Paris climate activists plan human chain on global day of action – Reuters

* Activists plan “human chain” along route of banned march

* Sunday set to be among biggest days of climate protests

* World leaders meet for climate summit from Monday

By Alister Doyle

PARIS, Nov 29 Activists plan to join arms and
form a “human chain” in Paris on Sunday to urge action on global
warming, in a muted rally after attacks on the city by Islamic
State, at the heart of worldwide protests on the eve of a U.N.
climate summit in France.

More than 2,000 climate events are planned in cities
including Sydney, Jakarta, Berlin, London, Sao Paulo and New
York, making it one of the biggest days of action on climate
change in history, organisers say.

Activists in France scaled back their plans when the
government imposed a state of emergency after the attacks two
weeks ago killed 130 people, banning the planned demonstration
in Paris, meant as the biggest of all.

In France, activists plan to form a static human chain,
formed by about 3,400 people joining arms along what had been
the original 3 km (1.9 miles) route through central Paris from
the Place de la Republique to Place de la Nation.

“This is a moment for the whole world to join hands,” said
Iain Keith, campaign director for Avaaz, one of the organisers.

Separately, more than 10,000 demonstrators who had planned
to come to Paris have instead sent shoes to form a big pile in a
sign of solidarity. Organisers said the Vatican even sent a pair
to represent Pope Francis.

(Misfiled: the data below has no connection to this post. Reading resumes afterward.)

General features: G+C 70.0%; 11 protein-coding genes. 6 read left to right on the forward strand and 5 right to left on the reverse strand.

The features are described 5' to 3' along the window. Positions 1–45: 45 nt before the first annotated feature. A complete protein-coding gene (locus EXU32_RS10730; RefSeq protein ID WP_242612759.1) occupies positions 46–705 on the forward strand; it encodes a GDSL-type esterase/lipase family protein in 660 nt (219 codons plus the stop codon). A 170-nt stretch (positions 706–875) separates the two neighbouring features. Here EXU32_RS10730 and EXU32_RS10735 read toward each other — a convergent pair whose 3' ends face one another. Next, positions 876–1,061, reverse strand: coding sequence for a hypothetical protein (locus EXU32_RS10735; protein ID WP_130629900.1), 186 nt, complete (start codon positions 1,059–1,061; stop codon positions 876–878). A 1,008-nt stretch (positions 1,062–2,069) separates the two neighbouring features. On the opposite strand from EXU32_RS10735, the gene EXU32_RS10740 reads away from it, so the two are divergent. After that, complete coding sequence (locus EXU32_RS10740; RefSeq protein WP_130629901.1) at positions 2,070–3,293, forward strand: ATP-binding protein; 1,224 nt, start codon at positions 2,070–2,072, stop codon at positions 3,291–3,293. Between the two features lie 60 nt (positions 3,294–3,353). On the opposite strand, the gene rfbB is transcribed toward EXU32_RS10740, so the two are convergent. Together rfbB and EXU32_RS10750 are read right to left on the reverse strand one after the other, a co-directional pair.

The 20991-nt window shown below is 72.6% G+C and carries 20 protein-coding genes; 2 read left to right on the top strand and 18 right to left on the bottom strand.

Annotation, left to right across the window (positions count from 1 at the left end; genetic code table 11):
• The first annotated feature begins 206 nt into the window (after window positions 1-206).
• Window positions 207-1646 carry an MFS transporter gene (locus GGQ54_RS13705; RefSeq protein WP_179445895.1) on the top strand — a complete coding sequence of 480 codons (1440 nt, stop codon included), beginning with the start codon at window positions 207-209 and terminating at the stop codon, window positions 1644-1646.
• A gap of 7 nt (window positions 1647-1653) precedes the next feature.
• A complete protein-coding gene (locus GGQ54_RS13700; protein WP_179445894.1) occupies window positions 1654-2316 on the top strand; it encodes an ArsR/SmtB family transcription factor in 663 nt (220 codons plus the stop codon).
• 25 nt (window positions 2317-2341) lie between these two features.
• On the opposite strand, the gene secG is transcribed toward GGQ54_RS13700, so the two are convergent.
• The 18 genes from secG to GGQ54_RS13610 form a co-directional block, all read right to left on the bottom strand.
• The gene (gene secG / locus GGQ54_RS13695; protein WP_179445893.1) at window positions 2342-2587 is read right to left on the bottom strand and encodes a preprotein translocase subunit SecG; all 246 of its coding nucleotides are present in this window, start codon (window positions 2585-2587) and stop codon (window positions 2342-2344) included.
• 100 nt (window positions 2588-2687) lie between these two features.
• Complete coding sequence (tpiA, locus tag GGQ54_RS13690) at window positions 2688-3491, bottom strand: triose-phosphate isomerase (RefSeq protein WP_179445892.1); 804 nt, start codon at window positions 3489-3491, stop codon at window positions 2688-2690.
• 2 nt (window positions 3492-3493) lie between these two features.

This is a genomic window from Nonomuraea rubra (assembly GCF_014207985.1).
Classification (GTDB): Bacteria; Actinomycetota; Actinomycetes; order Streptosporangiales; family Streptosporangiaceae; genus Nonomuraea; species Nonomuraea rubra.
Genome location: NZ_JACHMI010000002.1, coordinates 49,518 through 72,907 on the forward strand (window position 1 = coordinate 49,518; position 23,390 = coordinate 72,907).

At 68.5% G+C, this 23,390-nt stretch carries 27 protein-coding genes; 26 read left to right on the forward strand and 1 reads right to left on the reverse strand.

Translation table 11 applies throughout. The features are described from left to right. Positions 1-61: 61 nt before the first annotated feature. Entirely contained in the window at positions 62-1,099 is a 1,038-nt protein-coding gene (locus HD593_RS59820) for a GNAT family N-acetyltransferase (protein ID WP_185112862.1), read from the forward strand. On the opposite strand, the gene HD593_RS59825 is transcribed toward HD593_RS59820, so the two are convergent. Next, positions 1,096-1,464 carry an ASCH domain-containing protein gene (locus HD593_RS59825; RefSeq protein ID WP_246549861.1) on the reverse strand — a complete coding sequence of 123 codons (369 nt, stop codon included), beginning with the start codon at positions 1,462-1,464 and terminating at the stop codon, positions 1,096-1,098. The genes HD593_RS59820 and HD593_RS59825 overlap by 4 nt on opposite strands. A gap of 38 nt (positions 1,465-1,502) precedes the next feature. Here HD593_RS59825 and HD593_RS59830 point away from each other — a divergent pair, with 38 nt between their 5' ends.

Alix Mazounie of French Climate Action Network said the
activists reckoned a human chain would not violate the state of

“This is not civil disobedience,” she said. The chain would
break, for instance, wherever it crossed a road to avoid
disrupting traffic.

But, underscoring security worries, France put 24 green
activists under house arrest before the summit, Interior
Minister Bernard Cazeneuve said on Saturday, saying they were
suspected of planning violent protests at the talks.

Still, Foreign Minister Laurent Fabius welcomed the
worldwide demonstrations, which organisers say will include
concerts, rallies, bicycle rides and a march by 1,000 Maasai in
Tanzania urging more renewable energy.

“It is very positive,” Fabius said, for governments to feel
public pressure to act. Many environmental activists want a
phase-out of fossil fuels and a shift to 100 percent renewable
energies by 2050.

Some marches were held on Friday and Saturday, from
Melbourne to Edinburgh. “Don’t be a fossil fool,” one Australian
banner said.

In the biggest single march on climate change ever staged,
last year organisers estimated 310,000 people took part in New

On Saturday, faith groups delivered a series of petitions
signed by 1.8 million people urging stronger action, collected
on pilgrimages to Paris. “The time for talking is long over,”
said Yeb Sano of the Philippines, who walked 1,500 km from Rome.

Fina Dinkelt, 28, a Swiss health care worker at a march in
Zurich on Saturday, said there was a risk marches did not appeal
to enough people. “I think they just draw people who already
think this way. That is a bit of a problem,” she said.

(With extra reporting by Michael Shields in Vienna; editing by
Susan Thomas)


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